Oil markets and commodity-related exchange traded funds dipped back into bear market territory Tuesday as a confluence of increased supply, Greece volatility, China slowdown fears and hedge fund bets weighed on energy prices.
Since the May 6 high, the United States Oil Fund (NYSEArca: USO), which tracks West Texas Intermediate crude oil futures, fell as much as 21.1% Tuesday and United States Brent Oil Fund (NYSEArca: BNO) declined as much as 22.4%.
The oil markets, though, pared some of their earlier losses, with WTI futures trading at $52.0 per barrel and Brent crude hovering around $56.6 per barrel by mid-day Tuesday.
The rising global oil supply glut has kept pressure on energy prices. In the U.S., shale oil production remains resilient and held up in most of the major areas, with the recent number of oil rigs drilling in the U.S. rising for the first time in 29 weeks, Financial Times reports. Additionally, U.S. crude oil inventories were above 465 million barrels last week or at around record highs. [Oil ETFs: Higher Demand Won’t Be Enough to Offset Supply Glut]
Meanwhile, among the Organization of Petroleum Exporting Countries, oil production also increased, rising to a three-year high in June, with Saudi Arabia and Iraq output near record highs. Market observers project OPEC’s output at 1.5 million barrels per day above its 30 million per day target.
Additionally, as the U.S. and Iran try to finalize a nuclear deal, many anticipate even more oil to hit the global market once sanctions against Iranian oil are curbed. Some estimate that Iran could add 800,000 barrels per day to the market within the year.
The ongoing Greece drama has added to global volatility and risk aversion. Consequently, the U.S. dollar has strengthened as a safe-haven play, leading to a drop in commodities, like oil, that are priced in USD.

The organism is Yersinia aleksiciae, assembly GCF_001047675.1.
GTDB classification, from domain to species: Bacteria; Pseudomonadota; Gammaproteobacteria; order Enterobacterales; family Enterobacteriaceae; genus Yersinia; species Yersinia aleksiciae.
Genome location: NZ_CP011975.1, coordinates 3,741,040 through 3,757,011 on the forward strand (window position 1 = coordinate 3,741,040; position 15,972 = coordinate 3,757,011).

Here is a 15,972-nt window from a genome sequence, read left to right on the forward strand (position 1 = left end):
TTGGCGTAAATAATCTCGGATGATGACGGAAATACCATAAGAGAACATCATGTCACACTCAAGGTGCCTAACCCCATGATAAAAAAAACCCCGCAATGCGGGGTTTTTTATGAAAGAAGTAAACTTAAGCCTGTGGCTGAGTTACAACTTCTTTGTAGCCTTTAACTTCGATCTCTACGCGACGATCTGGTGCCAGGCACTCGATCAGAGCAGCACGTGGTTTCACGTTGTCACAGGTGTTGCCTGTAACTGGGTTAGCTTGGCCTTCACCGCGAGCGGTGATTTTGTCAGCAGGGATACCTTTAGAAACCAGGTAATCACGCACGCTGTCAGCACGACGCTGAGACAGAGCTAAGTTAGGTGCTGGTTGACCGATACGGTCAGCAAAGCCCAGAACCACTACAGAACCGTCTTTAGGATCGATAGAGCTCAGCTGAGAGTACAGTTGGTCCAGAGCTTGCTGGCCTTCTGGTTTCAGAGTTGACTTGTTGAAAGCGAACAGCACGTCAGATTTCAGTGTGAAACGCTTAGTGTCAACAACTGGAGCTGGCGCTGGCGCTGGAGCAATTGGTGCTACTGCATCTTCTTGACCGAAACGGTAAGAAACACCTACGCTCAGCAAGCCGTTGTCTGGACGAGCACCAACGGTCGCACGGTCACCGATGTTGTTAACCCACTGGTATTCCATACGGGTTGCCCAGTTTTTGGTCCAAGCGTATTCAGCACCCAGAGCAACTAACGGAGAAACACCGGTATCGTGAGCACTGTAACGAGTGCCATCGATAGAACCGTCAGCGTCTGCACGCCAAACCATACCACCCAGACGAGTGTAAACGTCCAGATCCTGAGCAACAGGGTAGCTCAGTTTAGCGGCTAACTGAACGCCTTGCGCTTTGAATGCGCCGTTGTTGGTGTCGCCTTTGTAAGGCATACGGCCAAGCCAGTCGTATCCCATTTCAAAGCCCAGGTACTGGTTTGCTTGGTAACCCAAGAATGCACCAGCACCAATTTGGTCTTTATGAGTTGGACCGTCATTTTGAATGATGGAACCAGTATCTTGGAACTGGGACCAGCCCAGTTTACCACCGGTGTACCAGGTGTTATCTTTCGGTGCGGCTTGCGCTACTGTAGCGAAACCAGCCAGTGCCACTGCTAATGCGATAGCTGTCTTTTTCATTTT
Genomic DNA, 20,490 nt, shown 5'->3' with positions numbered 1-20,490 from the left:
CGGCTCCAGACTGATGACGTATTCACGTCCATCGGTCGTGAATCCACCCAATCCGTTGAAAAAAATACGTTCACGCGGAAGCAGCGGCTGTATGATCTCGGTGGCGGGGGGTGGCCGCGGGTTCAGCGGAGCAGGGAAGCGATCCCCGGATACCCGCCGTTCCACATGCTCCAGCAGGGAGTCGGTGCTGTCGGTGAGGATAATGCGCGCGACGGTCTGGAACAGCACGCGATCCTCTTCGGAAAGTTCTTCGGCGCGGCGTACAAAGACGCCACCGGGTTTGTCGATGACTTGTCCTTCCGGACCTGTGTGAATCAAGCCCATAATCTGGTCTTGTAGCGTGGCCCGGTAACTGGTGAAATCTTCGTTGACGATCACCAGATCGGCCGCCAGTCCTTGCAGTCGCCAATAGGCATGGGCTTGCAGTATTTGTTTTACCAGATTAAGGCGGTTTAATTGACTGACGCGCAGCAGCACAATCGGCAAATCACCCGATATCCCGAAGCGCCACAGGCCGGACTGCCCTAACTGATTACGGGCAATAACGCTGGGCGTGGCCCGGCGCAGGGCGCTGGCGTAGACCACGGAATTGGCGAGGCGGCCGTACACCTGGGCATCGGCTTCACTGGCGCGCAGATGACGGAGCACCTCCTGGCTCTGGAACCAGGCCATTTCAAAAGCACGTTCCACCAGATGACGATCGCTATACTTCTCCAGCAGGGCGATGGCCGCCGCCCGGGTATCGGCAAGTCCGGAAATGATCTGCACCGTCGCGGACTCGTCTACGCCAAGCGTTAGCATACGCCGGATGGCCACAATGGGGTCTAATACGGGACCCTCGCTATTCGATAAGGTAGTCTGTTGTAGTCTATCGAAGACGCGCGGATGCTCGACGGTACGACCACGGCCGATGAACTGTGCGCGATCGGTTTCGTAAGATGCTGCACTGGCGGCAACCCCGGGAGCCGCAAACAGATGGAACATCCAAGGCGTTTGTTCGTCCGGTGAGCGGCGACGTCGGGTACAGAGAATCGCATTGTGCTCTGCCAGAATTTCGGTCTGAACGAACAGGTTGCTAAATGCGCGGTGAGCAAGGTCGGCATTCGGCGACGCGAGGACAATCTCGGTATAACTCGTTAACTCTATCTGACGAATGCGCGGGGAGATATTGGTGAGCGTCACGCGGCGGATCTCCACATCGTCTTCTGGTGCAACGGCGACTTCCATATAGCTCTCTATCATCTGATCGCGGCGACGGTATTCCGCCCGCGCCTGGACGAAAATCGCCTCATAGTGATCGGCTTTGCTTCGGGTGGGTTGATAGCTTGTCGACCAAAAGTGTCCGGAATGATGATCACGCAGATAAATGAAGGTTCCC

On Tuesday, oil markets were also pressured after the plunge in Chinese equities. The perceived weakness in the Chinese economy, the second largest in the world, sent shock waves through the commodities market.
“Data on the demand side out of China, such as crude oil imports, has been weak lately and has contributed to oversupply fears,” Carsten Menke, commodities analyst at Julius Baer, said in the FT article. “Taken together with falling metal prices, commodity markets are signalling broad-based concerns about Chinese demand and the government’s ability to stimulate growth.”
Moreover, hedge funds have cut long positions by about a third to less than 200 million barrels from about 289 million barrels of oil during the run-up to the May highs.
United States Oil Fund
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Max Chen contributed to this article.
The opinions and forecasts expressed herein are solely those of Tom Lydon, and may not actually come to pass. Information on this site should not be used or construed as an offer to sell, a solicitation of an offer to buy, or a recommendation for any product.